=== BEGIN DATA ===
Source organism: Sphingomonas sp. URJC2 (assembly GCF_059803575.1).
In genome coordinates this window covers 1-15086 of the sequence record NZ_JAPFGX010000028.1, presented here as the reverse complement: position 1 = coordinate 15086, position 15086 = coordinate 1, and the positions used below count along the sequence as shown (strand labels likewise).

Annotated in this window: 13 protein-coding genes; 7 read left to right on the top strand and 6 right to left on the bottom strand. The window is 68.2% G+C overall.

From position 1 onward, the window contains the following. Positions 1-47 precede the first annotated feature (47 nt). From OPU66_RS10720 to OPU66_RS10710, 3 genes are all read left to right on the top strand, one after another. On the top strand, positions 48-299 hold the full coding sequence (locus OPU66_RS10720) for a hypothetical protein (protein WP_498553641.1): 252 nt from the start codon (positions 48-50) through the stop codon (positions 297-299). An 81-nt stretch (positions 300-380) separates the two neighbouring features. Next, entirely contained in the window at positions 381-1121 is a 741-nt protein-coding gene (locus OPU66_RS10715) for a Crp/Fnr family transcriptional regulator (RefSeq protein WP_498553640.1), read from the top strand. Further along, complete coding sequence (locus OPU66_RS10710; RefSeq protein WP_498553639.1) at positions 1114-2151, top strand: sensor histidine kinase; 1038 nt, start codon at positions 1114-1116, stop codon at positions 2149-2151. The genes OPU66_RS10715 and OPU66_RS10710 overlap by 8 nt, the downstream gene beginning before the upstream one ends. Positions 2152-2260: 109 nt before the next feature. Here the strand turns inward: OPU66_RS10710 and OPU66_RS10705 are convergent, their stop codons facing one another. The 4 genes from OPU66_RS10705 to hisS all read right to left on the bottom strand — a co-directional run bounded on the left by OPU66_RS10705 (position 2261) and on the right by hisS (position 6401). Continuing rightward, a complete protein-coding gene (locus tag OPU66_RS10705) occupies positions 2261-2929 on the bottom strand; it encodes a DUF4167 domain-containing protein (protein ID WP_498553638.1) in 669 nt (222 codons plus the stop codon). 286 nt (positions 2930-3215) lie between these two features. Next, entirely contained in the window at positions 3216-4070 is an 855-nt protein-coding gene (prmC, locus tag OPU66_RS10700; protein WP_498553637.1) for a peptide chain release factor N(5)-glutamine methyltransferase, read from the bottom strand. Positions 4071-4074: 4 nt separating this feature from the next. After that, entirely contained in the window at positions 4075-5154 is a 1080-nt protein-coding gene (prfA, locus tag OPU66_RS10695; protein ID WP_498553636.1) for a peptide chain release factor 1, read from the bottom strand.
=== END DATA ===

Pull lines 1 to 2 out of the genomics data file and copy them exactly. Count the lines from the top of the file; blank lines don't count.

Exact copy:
Source organism: Sphingomonas sp. URJC2 (assembly GCF_059803575.1).
In genome coordinates this window covers 1-15086 of the sequence record NZ_JAPFGX010000028.1, presented here as the reverse complement: position 1 = coordinate 15086, position 15086 = coordinate 1, and the positions used below count along the sequence as shown (strand labels likewise).